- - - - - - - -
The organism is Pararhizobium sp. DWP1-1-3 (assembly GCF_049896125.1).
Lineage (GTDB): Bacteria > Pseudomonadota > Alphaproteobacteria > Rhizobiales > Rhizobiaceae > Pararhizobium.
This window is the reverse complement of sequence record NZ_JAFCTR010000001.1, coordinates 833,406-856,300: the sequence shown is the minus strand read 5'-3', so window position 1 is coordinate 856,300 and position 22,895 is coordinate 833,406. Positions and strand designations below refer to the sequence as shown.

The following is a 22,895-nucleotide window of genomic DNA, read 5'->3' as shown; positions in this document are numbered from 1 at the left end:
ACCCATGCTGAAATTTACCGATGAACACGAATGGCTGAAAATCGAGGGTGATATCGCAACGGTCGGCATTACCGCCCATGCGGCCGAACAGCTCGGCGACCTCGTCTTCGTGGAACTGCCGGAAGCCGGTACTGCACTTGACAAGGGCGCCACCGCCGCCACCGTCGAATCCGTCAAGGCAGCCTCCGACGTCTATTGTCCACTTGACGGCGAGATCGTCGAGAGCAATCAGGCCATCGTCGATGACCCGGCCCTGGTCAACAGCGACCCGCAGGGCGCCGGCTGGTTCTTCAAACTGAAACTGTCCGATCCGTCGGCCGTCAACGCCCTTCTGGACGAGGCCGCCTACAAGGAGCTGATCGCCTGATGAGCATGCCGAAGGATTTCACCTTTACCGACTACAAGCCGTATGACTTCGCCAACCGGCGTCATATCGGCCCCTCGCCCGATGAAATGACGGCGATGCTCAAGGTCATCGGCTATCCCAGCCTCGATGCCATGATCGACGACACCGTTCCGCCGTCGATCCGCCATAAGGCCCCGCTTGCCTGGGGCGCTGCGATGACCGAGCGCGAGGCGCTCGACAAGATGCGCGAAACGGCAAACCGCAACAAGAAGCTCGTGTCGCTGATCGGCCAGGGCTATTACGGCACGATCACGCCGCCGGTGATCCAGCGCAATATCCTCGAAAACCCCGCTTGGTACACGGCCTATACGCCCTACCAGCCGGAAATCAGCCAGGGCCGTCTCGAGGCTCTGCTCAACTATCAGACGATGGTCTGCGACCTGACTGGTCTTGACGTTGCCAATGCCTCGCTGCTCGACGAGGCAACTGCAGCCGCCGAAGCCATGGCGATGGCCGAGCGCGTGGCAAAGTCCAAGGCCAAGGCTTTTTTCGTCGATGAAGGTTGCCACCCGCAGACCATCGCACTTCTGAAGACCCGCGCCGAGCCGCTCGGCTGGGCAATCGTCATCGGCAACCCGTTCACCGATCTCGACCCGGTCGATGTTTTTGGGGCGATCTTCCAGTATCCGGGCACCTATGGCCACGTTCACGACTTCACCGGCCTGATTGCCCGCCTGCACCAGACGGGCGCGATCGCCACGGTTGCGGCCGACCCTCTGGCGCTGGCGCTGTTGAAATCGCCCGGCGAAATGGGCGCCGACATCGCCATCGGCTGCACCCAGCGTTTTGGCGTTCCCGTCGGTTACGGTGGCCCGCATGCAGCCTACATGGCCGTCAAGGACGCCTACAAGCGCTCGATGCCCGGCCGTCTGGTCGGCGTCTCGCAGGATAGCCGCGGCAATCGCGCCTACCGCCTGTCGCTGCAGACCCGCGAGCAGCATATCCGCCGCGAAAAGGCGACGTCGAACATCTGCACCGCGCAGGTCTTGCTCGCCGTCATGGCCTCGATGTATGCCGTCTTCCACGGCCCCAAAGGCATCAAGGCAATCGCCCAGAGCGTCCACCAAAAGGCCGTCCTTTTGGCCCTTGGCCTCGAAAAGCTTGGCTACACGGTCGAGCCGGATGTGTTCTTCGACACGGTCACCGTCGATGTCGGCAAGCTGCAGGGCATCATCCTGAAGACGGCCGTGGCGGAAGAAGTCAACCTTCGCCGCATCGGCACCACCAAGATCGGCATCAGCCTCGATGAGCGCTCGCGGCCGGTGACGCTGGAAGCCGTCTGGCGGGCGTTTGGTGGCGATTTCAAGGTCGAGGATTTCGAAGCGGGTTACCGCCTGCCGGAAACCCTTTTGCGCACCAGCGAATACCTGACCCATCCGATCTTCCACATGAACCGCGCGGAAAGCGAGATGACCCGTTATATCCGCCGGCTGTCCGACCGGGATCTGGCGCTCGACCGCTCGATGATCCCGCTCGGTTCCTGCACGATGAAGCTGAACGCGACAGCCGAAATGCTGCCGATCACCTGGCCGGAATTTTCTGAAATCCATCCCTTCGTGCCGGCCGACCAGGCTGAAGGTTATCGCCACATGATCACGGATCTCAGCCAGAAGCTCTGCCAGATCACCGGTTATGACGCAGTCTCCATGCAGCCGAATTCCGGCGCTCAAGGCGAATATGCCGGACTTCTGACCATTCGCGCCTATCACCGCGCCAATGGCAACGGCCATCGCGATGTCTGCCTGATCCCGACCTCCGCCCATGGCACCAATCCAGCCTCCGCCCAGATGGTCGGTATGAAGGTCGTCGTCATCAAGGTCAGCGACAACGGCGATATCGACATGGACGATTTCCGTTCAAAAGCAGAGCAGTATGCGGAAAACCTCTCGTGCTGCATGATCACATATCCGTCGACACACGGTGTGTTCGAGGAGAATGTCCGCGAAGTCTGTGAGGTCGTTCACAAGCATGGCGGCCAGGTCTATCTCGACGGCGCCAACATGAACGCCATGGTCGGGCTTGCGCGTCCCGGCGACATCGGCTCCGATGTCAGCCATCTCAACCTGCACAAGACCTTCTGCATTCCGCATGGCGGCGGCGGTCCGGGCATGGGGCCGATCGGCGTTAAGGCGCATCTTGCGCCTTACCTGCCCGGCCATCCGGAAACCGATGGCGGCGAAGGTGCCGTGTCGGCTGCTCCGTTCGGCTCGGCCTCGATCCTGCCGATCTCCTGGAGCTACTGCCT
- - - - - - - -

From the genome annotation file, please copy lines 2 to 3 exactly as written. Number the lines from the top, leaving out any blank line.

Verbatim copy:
Lineage (GTDB): Bacteria > Pseudomonadota > Alphaproteobacteria > Rhizobiales > Rhizobiaceae > Pararhizobium.
This window is the reverse complement of sequence record NZ_JAFCTR010000001.1, coordinates 833,406-856,300: the sequence shown is the minus strand read 5'-3', so window position 1 is coordinate 856,300 and position 22,895 is coordinate 833,406. Positions and strand designations below refer to the sequence as shown.